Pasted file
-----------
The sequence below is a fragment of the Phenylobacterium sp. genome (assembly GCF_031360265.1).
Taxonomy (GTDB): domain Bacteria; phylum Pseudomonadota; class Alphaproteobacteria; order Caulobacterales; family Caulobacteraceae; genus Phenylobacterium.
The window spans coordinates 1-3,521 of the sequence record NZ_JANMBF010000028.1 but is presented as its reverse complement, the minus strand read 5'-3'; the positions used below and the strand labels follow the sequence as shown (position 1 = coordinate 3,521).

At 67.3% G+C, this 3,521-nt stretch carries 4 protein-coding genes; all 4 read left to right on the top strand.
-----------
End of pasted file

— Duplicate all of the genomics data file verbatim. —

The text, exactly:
The sequence below is a fragment of the Phenylobacterium sp. genome (assembly GCF_031360265.1).
Taxonomy (GTDB): domain Bacteria; phylum Pseudomonadota; class Alphaproteobacteria; order Caulobacterales; family Caulobacteraceae; genus Phenylobacterium.
The window spans coordinates 1-3,521 of the sequence record NZ_JANMBF010000028.1 but is presented as its reverse complement, the minus strand read 5'-3'; the positions used below and the strand labels follow the sequence as shown (position 1 = coordinate 3,521).

At 67.3% G+C, this 3,521-nt stretch carries 4 protein-coding genes; all 4 read left to right on the top strand.